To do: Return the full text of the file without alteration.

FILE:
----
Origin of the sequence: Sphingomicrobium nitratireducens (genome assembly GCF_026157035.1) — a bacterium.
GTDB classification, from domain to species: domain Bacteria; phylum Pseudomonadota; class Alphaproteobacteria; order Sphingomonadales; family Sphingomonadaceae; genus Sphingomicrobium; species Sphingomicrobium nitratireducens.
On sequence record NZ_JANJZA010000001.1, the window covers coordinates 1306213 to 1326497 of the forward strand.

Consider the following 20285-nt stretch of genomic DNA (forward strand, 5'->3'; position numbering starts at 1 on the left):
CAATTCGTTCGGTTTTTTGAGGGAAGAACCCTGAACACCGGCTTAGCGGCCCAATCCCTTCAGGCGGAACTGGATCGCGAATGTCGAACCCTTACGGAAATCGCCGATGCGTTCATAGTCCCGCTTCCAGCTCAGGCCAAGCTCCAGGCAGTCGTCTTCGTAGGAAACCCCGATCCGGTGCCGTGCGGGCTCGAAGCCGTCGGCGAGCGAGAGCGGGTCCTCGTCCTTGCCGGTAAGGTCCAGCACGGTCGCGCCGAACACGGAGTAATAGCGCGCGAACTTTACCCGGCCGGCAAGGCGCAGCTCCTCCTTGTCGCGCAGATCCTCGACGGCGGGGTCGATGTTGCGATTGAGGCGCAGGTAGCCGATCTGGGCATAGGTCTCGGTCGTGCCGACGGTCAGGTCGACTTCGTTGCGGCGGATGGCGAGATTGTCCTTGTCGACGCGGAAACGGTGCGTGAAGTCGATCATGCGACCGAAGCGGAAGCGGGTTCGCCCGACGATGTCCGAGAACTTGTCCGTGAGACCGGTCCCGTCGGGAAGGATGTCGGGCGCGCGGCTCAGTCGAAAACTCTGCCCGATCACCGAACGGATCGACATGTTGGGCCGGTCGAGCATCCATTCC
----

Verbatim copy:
Origin of the sequence: Sphingomicrobium nitratireducens (genome assembly GCF_026157035.1) — a bacterium.
GTDB classification, from domain to species: domain Bacteria; phylum Pseudomonadota; class Alphaproteobacteria; order Sphingomonadales; family Sphingomonadaceae; genus Sphingomicrobium; species Sphingomicrobium nitratireducens.
On sequence record NZ_JANJZA010000001.1, the window covers coordinates 1306213 to 1326497 of the forward strand.

Consider the following 20285-nt stretch of genomic DNA (forward strand, 5'->3'; position numbering starts at 1 on the left):
CAATTCGTTCGGTTTTTTGAGGGAAGAACCCTGAACACCGGCTTAGCGGCCCAATCCCTTCAGGCGGAACTGGATCGCGAATGTCGAACCCTTACGGAAATCGCCGATGCGTTCATAGTCCCGCTTCCAGCTCAGGCCAAGCTCCAGGCAGTCGTCTTCGTAGGAAACCCCGATCCGGTGCCGTGCGGGCTCGAAGCCGTCGGCGAGCGAGAGCGGGTCCTCGTCCTTGCCGGTAAGGTCCAGCACGGTCGCGCCGAACACGGAGTAATAGCGCGCGAACTTTACCCGGCCGGCAAGGCGCAGCTCCTCCTTGTCGCGCAGATCCTCGACGGCGGGGTCGATGTTGCGATTGAGGCGCAGGTAGCCGATCTGGGCATAGGTCTCGGTCGTGCCGACGGTCAGGTCGACTTCGTTGCGGCGGATGGCGAGATTGTCCTTGTCGACGCGGAAACGGTGCGTGAAGTCGATCATGCGACCGAAGCGGAAGCGGGTTCGCCCGACGATGTCCGAGAACTTGTCCGTGAGACCGGTCCCGTCGGGAAGGATGTCGGGCGCGCGGCTCAGTCGAAAACTCTGCCCGATCACCGAACGGATCGACATGTTGGGCCGGTCGAGCATCCATTCC